Heading in the Right Direction, Part 4: Leaving the Comfort Zone

  • “I am always doing that which I cannot do, in order to learn how to do it.” Pablo Picasso 
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  • “Years and years ago, I read a great interview with Jam and Lewis, the R&B producers, in which they described what it was like to be members of Prince’s band. They’d sit down, and Prince would tell them what he wanted them to play, and they’d explain that they couldn’t–they weren’t quick enough, or good enough. And Prince would push them and push them until they mastered it, and then just when they were feeling pleased with themselves for accomplishing something they didn’t know they had the capacity for, he’d tell them the dance steps he needed to accompany the music. This story has stuck with me, I think, because it seems like an encapsulation of the very best and most exciting kind of creative process.”   Nick Hornby, The Polysllabic Spree

In part three in this series on mapping a personal art journey, I talked about the duo challenge of mastering advanced skills and uncovering that which we don’t know. Understanding Abraham Maslow’s four stages of competence can help you stay focused and motivated when you’re learning new skills 

  • The Four Stages of Competence: 
  • Unconscious Incompetence. We don’t have the skill and we don’t even know we don’t have it (we don’t know what we don’t know). 
  • Conscious Incompetence. We know we don’t have the skill, but we don’t know how to get the skill.
  • Conscious Competence. We have the skill, but we have to think our way through it – it doesn’t feel natural. 
  • Unconscious Competence. We have the skill. The skill is not only a habit, but we operate on auto pilot. 
  • (For more information on Maslow’s four stages of competence, click Here:  http://en.wikipedia.org/wiki/Four_stages_of_competence)

Many behavior experts believe that human beings are primarily programmed to pursue pleasure and to avoid pain. Speed reading expert H. Bernard Wechsler also states that “humans operate 99% out of habit and experience – it creates our ‘comfort zone’.  Everything else is seen by our brain as invading our comfort zone and rejected.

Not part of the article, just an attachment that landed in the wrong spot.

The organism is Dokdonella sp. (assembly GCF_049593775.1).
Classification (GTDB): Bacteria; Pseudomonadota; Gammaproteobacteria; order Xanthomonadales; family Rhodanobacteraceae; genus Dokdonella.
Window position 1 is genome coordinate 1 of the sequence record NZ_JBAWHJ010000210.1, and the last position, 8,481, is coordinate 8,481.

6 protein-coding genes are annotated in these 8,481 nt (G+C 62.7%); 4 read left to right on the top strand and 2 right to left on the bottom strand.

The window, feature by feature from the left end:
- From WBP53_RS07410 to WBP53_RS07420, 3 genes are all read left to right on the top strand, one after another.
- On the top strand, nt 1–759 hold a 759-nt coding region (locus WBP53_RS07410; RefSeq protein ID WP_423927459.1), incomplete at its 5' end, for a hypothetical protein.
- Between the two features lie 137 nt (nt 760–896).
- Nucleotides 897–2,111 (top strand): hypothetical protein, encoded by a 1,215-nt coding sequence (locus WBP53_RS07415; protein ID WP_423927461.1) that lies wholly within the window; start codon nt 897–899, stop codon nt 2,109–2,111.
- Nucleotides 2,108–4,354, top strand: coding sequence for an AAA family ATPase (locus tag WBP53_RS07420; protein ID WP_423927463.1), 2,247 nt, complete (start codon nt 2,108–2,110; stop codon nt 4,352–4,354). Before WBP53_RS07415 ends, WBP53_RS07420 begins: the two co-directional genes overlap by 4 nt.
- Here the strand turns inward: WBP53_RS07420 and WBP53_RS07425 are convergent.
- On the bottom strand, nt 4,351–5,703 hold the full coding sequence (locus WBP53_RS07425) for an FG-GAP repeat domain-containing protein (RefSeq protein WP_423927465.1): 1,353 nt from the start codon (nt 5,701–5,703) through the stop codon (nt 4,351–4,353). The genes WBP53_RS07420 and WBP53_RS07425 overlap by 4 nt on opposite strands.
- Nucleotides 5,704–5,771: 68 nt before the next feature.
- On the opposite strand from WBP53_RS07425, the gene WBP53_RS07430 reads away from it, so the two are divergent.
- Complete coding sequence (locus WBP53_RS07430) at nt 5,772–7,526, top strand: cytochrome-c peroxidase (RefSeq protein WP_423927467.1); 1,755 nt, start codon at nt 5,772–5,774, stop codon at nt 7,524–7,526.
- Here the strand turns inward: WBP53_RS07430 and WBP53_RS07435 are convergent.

That explains why we often become stressed when we begin to uncover all that we don’t know and all the skills that we need to have in our back pockets if we are to be the kind of artist we really want to be. It can be a painful process, and it’s certainly understandable that we would much rather stay in our comfort zone and keep doing what we do best rather than travel to uncharted territories.   

But master painters are never satisfied with the status quo. Master painters always seek to grow in areas they don’t know. They are always pursuing new and higher levels of skill, mastery, and personal growth. And of course, these areas are always outside of their comfort zone.  

H. Bernard Wechsler offers another important key to skill building: “Only by creating a new habit and running on auto pilot will we be happy and comfortable in accepting newness and change into our lives.” So it seems to me that because we are programmed to seek pleasure, avoid pain, and stay in our comfort zone, the key to staying in our comfort zone as we continuously grow our art is to constantly be progressing through Maslow’s stages of competence until we reach stage four – where we have the skill, the skill is not only a habit, but we operate on auto pilot. 

What do you think? 

Happy Painting!